The challenge of running a sustainable enterprise has taken center stage among shareholders. Last year, for example, Russell 3000 companies received 144 shareholder proposals requesting action on social and environmental issues. Meanwhile, in a survey of 89 institutional investors by Callan, 43% of respondents said they incorporate sustainability factors into their investment decisions — up 21 percentage points from 2013.
The dilemma for directors, however, is determining what aspects of sustainability, or ESG performance, should have priority — and should be linked to pay incentives. The UN, for example, has outlined 17 broad Sustainable Development Goals for 2030. Progress is measured with 169 targets. The goals include eliminating poverty, offering affordable and clean energy, achieving gender equality, protecting ecosystems, increasing responsible consumption and production, and much more. Meanwhile, a number of business organizations have created their own sustainability measures, including the Sustainability Accounting Standards Board, Sustainalytics, Bloomberg, and MSCI. And at many companies, sustainability efforts are measured with well over 10 internal metrics.
Compensation committees often start by tying bonuses and long-term incentives to goals related to compliance and risk management. That approach pleases some stakeholders, but it may put the focus on issues far removed from the company’s core mission. For example, measures of regulatory fines gauge only a company’s environmental “hygiene,” which may reduce risk but doesn’t incentivize executives to increase the company’s broader environmental impact.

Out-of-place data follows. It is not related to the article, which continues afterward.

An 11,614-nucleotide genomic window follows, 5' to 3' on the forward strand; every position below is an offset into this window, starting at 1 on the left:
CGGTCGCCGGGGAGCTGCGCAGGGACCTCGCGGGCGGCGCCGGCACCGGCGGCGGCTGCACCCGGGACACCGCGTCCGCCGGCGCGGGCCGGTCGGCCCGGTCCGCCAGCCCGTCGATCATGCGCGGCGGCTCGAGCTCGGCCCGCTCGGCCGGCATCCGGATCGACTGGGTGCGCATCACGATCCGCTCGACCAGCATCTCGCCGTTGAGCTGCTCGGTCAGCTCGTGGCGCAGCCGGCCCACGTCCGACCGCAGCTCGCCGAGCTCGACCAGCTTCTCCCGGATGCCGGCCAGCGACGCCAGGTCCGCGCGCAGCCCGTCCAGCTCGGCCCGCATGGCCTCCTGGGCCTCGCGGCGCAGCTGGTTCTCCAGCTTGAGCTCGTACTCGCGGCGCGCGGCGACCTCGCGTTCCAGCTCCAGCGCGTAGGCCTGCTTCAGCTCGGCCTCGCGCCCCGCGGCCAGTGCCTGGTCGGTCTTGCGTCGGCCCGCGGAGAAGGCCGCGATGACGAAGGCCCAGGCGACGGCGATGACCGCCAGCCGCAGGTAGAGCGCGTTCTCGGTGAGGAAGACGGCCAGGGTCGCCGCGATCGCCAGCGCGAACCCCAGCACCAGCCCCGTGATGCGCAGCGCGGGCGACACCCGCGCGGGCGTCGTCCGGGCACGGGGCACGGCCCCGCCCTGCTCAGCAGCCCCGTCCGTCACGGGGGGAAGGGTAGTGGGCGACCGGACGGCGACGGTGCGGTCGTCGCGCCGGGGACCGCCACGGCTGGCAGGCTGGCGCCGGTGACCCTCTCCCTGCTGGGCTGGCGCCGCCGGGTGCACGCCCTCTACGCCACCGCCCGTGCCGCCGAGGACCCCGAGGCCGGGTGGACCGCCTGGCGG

What’s a better approach? Have bonuses depend largely, or solely, on executives’ success in tapping big strategic opportunities related to sustainability. By pushing the top team to go on the offense strategically, this change brings the work of advancing sustainability from the periphery of the business to its heart.
Though not all businesses today are in a position to implement big strategic initiatives based on sustainable thinking, the opportunities to pursue them are growing fast. According to a survey by the UN and Accenture, 63% of executives believe that sustainability will cause major changes in their businesses in the next five years. And if that shift ends up determining which companies thrive in the future, then it’s likely that incentive goals must apply to bold business opportunities.
Read more at Harvard Business Review